Mexican beheading: how to deal with real violence on the internet

Shying away and blocking out violence, however, is never a permanent solution. We have become the intimate witnesses of real horror. 

Daniel Zylbersztajn
6 November 2013

I have seen a sequence of images recording the execution of that unfortunate woman in Mexico who was beheaded on camera allegedly on the grounds of having had an affair.

 It has made me resolute that we must initiate a new process of education. The execution filmed live on camera mimics earlier footage of beheading carried out by groups affiliated to Al-Quaeda.

 However in the Mexican case this was carried out in a different country and on a different continent and without any reference to Islam. Mexico is a country ruled by gang violence, but not by the war between Islam and the west.

 The fact that the video is so similar to the filmed executions in Iraq means that the globalisation of the internet has resulted in the setting of examples and precedents that circulate in people's minds very much like the wildfires of Gangnam Style. They gave a blue-print of how to kill to the most remote regions of our globe, as long as they have internet access or can play DVDs.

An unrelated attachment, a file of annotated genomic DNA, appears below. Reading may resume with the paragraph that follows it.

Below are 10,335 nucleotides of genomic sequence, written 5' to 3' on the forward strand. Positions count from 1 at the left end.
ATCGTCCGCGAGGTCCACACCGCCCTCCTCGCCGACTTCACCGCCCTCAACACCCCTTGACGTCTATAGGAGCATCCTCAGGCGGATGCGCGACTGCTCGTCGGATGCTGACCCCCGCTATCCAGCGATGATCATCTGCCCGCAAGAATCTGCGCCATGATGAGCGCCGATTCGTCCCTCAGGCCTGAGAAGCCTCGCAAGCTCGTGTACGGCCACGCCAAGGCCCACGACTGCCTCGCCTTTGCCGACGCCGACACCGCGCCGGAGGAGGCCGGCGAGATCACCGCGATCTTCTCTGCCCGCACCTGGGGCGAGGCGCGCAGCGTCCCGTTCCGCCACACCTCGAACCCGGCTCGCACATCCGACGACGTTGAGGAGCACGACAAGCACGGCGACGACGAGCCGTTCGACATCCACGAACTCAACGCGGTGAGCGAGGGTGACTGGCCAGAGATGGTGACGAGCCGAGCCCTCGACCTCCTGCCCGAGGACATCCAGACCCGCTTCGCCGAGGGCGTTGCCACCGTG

Since we cannot change or control this access, it is important that we have a public discourse about degrees of violence and what is acceptable and unacceptable behaviour, and raise questions regarding appropriate and inappropriate penalties, human rights, patriarchal systems, women's rights and the course of justice amongst many others. In neither the Al-Quaeda case nor the Mexican one was the execution remotely just, fair or proportionate. In both cases a human being was brazenly slaughtered before the world. There was no fair judicial process in either case.

This is not something that can be learned in sciences, mathematics or literacy, nor are these issues sufficiently examined in religious education (not the least because many of the holy books still talk about death penalties for all sorts of reasons that to most are unacceptable today), but mainly constitutes the fundamental basis for well-rounded citizenship education and ethics. These are subjects under-nourished in the education of most young people throughout the world, and also below any measurable impact compared to the power of the internet and You Tube as trendsetters and yardsticks of new forms of what is acceptable.